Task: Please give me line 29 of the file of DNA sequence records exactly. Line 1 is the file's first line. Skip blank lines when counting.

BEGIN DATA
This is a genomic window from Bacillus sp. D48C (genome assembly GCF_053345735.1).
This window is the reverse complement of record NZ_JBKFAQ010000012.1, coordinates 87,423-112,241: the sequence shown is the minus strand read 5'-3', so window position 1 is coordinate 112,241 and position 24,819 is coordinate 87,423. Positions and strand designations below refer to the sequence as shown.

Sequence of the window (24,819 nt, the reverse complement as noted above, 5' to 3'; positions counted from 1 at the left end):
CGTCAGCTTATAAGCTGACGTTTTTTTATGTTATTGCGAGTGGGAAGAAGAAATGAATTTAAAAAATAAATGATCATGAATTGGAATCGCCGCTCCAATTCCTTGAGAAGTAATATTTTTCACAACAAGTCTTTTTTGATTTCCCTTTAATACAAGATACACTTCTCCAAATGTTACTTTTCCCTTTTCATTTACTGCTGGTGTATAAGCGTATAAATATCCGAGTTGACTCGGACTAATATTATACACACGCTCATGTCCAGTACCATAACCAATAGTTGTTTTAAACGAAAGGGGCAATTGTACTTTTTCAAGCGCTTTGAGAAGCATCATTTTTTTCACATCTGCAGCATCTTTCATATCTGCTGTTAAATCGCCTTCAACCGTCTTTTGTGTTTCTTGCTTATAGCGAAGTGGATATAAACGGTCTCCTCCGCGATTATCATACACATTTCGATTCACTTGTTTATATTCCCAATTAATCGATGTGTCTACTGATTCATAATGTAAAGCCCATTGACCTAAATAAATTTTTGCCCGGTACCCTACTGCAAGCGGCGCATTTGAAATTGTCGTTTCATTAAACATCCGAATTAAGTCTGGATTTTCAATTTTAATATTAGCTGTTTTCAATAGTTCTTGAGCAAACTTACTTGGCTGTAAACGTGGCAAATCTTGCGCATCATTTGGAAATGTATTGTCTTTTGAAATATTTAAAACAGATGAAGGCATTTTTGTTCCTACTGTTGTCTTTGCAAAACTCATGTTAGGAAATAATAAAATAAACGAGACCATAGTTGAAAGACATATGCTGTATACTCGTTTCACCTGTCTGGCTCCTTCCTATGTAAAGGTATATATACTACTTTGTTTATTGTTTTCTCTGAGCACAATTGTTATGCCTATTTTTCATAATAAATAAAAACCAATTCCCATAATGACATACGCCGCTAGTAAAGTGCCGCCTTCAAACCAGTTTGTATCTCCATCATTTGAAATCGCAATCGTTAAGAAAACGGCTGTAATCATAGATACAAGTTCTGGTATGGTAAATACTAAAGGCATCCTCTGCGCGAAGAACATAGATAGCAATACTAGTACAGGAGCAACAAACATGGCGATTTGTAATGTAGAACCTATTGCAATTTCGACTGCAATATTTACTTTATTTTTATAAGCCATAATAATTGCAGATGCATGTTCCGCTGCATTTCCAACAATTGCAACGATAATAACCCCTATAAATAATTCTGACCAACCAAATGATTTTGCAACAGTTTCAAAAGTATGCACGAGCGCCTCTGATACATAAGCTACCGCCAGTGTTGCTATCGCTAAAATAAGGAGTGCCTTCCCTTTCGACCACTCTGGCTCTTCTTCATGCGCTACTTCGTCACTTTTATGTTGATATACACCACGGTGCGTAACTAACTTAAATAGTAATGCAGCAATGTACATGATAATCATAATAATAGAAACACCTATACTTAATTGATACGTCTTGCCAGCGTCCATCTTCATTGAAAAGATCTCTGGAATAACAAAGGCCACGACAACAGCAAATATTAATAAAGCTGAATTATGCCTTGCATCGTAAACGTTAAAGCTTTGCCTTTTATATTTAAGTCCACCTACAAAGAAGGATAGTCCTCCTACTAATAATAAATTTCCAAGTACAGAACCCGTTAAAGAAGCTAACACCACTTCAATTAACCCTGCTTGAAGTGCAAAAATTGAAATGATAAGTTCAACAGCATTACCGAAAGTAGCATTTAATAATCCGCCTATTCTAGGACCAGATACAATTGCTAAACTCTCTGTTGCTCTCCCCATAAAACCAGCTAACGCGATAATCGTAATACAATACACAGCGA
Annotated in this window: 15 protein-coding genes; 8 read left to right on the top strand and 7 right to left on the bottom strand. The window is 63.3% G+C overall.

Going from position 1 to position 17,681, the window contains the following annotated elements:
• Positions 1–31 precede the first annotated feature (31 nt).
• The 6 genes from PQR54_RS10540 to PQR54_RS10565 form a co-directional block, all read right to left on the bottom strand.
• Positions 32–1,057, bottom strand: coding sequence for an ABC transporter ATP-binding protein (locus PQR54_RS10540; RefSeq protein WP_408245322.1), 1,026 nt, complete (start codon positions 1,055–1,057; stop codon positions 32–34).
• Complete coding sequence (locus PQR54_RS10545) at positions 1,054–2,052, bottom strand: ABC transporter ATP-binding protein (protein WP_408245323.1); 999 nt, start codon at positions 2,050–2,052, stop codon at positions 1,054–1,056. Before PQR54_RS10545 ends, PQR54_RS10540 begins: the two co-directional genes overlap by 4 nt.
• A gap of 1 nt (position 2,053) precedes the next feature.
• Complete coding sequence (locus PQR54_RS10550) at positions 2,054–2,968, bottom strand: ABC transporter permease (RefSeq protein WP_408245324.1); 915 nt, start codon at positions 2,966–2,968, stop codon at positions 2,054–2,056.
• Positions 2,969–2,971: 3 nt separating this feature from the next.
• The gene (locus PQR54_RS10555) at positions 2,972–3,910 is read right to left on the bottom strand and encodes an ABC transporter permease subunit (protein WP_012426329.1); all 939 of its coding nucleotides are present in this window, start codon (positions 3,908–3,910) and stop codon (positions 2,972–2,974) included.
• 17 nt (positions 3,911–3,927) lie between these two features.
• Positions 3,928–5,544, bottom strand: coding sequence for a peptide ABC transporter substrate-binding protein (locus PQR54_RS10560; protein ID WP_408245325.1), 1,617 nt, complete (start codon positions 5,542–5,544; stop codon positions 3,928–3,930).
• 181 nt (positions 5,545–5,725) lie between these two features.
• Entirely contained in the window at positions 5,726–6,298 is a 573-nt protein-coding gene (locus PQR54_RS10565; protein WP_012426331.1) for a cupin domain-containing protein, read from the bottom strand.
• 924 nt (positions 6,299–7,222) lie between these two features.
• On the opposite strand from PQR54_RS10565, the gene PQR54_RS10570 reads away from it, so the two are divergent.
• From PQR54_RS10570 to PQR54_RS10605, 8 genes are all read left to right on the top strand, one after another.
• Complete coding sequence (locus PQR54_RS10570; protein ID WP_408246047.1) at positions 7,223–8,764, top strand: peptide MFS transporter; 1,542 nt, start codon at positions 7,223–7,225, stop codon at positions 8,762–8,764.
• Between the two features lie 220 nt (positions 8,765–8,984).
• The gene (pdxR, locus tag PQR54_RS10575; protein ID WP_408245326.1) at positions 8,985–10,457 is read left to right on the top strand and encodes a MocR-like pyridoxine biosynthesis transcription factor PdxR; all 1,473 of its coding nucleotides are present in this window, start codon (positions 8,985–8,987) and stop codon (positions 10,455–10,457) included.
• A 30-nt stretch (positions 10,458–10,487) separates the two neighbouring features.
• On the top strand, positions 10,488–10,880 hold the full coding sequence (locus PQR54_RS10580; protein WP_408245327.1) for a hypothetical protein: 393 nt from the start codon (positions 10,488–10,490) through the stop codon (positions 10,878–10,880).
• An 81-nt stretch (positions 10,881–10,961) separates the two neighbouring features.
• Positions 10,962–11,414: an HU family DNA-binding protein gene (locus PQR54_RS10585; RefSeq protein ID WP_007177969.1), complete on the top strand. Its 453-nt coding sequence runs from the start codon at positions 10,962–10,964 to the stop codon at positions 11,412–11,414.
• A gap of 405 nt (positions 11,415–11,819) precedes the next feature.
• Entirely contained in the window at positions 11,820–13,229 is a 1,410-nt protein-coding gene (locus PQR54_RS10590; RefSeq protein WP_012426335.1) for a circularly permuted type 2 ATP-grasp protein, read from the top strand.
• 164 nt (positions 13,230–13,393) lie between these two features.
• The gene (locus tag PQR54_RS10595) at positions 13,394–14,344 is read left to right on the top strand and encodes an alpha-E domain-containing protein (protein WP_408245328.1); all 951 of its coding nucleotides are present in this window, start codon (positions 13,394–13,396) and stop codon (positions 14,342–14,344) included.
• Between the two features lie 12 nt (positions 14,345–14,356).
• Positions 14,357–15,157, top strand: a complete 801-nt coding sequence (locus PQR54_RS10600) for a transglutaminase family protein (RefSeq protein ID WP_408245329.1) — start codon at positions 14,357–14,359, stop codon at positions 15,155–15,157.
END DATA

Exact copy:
• A gap of 405 nt (positions 11,415–11,819) precedes the next feature.